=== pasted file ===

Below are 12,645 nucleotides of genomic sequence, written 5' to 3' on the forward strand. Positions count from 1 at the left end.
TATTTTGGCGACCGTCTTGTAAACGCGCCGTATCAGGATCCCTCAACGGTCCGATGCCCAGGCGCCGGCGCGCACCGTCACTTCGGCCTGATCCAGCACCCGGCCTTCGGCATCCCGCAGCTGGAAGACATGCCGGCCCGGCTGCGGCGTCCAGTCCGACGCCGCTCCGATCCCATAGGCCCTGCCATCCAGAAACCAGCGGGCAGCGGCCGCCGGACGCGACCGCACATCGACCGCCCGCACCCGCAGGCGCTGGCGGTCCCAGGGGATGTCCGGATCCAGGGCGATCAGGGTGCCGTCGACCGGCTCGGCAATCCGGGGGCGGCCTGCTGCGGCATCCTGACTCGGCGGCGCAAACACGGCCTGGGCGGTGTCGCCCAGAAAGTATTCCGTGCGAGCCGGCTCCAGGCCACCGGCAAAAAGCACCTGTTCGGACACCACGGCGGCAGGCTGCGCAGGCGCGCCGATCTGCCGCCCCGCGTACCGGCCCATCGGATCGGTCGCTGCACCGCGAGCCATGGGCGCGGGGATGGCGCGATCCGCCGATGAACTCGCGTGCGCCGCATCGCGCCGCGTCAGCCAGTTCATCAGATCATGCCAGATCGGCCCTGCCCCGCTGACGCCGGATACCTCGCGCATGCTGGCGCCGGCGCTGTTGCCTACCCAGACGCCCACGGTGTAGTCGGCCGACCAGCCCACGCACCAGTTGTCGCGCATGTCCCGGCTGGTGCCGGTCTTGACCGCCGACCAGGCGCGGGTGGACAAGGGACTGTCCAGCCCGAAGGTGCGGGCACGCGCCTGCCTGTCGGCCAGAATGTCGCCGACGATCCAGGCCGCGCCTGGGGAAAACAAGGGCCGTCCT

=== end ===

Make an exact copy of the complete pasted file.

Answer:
Below are 12,645 nucleotides of genomic sequence, written 5' to 3' on the forward strand. Positions count from 1 at the left end.
TATTTTGGCGACCGTCTTGTAAACGCGCCGTATCAGGATCCCTCAACGGTCCGATGCCCAGGCGCCGGCGCGCACCGTCACTTCGGCCTGATCCAGCACCCGGCCTTCGGCATCCCGCAGCTGGAAGACATGCCGGCCCGGCTGCGGCGTCCAGTCCGACGCCGCTCCGATCCCATAGGCCCTGCCATCCAGAAACCAGCGGGCAGCGGCCGCCGGACGCGACCGCACATCGACCGCCCGCACCCGCAGGCGCTGGCGGTCCCAGGGGATGTCCGGATCCAGGGCGATCAGGGTGCCGTCGACCGGCTCGGCAATCCGGGGGCGGCCTGCTGCGGCATCCTGACTCGGCGGCGCAAACACGGCCTGGGCGGTGTCGCCCAGAAAGTATTCCGTGCGAGCCGGCTCCAGGCCACCGGCAAAAAGCACCTGTTCGGACACCACGGCGGCAGGCTGCGCAGGCGCGCCGATCTGCCGCCCCGCGTACCGGCCCATCGGATCGGTCGCTGCACCGCGAGCCATGGGCGCGGGGATGGCGCGATCCGCCGATGAACTCGCGTGCGCCGCATCGCGCCGCGTCAGCCAGTTCATCAGATCATGCCAGATCGGCCCTGCCCCGCTGACGCCGGATACCTCGCGCATGCTGGCGCCGGCGCTGTTGCCTACCCAGACGCCCACGGTGTAGTCGGCCGACCAGCCCACGCACCAGTTGTCGCGCATGTCCCGGCTGGTGCCGGTCTTGACCGCCGACCAGGCGCGGGTGGACAAGGGACTGTCCAGCCCGAAGGTGCGGGCACGCGCCTGCCTGTCGGCCAGAATGTCGCCGACGATCCAGGCCGCGCCTGGGGAAAACAAGGGCCGTCCT